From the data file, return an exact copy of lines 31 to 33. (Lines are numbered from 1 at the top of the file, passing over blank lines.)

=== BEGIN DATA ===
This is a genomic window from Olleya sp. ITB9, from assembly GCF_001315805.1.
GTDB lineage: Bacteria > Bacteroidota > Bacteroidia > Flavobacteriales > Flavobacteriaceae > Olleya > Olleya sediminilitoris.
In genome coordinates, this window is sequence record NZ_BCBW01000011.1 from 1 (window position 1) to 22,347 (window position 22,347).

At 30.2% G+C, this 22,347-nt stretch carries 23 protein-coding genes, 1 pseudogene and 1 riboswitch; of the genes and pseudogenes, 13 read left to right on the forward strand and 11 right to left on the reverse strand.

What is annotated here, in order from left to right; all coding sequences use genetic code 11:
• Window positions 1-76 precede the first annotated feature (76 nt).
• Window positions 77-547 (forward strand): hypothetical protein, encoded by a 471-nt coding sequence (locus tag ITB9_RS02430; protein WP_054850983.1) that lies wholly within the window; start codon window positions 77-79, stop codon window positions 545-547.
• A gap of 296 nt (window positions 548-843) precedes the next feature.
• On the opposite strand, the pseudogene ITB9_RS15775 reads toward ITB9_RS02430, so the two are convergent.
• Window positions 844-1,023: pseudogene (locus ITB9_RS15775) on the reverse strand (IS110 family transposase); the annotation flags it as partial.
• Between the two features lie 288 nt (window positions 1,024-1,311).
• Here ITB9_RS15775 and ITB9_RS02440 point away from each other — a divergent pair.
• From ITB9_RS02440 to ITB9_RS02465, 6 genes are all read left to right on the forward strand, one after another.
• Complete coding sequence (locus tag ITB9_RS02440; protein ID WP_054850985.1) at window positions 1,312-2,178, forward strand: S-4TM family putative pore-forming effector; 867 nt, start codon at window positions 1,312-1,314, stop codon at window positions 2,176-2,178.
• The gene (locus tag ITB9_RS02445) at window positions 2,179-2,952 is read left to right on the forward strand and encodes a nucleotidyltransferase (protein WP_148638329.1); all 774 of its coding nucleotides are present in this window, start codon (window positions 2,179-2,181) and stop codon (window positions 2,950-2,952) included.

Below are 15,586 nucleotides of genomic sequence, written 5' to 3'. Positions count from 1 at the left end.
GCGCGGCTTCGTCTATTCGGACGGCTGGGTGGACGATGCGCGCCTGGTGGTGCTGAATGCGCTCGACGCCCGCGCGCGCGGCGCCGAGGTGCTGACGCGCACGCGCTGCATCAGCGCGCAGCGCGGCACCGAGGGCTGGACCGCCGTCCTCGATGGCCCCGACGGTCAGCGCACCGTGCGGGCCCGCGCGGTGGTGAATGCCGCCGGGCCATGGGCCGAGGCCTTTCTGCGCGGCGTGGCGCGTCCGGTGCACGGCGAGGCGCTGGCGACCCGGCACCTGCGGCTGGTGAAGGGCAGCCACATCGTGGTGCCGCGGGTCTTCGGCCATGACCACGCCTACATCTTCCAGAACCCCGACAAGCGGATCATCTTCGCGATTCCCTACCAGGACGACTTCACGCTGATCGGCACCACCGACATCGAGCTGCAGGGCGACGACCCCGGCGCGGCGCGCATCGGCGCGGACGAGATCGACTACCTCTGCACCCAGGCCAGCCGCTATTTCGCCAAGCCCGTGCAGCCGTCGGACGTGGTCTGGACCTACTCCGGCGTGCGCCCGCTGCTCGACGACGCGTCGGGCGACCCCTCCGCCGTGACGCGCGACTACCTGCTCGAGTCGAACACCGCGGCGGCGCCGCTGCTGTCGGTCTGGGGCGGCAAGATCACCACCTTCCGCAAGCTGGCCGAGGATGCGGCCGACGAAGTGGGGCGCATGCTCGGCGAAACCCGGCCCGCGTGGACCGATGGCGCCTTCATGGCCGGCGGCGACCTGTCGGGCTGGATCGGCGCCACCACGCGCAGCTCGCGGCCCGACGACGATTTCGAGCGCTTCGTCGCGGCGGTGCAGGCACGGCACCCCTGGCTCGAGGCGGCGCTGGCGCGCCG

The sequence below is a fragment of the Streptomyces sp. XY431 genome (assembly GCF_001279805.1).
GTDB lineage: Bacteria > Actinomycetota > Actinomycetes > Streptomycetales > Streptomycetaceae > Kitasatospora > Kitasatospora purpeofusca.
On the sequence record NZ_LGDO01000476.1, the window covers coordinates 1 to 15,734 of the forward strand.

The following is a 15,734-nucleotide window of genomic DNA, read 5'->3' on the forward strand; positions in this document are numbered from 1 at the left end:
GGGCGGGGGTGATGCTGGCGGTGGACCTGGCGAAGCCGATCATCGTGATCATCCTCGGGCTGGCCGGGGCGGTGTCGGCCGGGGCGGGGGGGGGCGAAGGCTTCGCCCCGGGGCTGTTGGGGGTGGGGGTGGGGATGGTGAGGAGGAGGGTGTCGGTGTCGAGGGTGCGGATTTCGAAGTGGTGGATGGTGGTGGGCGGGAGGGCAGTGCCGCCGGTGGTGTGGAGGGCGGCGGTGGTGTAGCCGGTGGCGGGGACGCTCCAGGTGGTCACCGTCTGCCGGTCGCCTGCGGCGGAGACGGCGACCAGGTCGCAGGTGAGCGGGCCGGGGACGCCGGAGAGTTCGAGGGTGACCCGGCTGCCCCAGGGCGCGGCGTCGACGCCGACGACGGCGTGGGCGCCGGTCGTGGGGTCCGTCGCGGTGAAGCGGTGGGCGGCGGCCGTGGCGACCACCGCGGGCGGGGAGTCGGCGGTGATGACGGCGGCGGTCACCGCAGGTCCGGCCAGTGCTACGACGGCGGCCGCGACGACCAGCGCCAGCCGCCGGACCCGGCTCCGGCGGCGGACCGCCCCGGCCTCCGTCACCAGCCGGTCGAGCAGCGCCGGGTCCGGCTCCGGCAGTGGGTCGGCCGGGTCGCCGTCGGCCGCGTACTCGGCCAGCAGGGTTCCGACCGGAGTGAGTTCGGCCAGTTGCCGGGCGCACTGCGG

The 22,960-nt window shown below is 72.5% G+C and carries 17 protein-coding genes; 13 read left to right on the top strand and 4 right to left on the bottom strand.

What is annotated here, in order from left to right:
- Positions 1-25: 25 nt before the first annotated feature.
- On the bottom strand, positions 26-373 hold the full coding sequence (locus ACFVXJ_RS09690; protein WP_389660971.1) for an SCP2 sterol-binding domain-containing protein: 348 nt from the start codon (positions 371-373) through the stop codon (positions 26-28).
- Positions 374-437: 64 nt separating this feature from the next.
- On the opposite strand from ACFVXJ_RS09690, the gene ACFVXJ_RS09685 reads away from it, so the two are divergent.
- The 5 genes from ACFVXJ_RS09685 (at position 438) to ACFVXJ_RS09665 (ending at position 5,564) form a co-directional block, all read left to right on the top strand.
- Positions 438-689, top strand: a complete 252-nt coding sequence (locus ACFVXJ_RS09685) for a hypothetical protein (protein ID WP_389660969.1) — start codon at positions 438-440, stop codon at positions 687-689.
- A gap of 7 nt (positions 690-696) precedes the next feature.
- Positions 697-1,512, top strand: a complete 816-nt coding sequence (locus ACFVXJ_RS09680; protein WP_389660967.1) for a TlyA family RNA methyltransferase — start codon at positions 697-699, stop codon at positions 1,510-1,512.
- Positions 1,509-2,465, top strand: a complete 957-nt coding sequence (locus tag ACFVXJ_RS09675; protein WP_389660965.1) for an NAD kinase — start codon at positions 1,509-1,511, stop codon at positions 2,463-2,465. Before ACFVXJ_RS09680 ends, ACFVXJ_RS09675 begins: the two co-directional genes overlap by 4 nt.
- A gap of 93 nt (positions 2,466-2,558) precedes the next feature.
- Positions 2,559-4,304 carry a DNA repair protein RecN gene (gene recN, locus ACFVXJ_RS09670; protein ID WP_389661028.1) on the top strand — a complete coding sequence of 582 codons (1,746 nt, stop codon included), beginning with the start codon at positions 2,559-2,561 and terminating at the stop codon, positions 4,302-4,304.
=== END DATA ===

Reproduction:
- A gap of 7 nt (positions 690-696) precedes the next feature.
- Positions 697-1,512, top strand: a complete 816-nt coding sequence (locus ACFVXJ_RS09680; protein WP_389660967.1) for a TlyA family RNA methyltransferase — start codon at positions 697-699, stop codon at positions 1,510-1,512.
- Positions 1,509-2,465, top strand: a complete 957-nt coding sequence (locus tag ACFVXJ_RS09675; protein WP_389660965.1) for an NAD kinase — start codon at positions 1,509-1,511, stop codon at positions 2,463-2,465. Before ACFVXJ_RS09680 ends, ACFVXJ_RS09675 begins: the two co-directional genes overlap by 4 nt.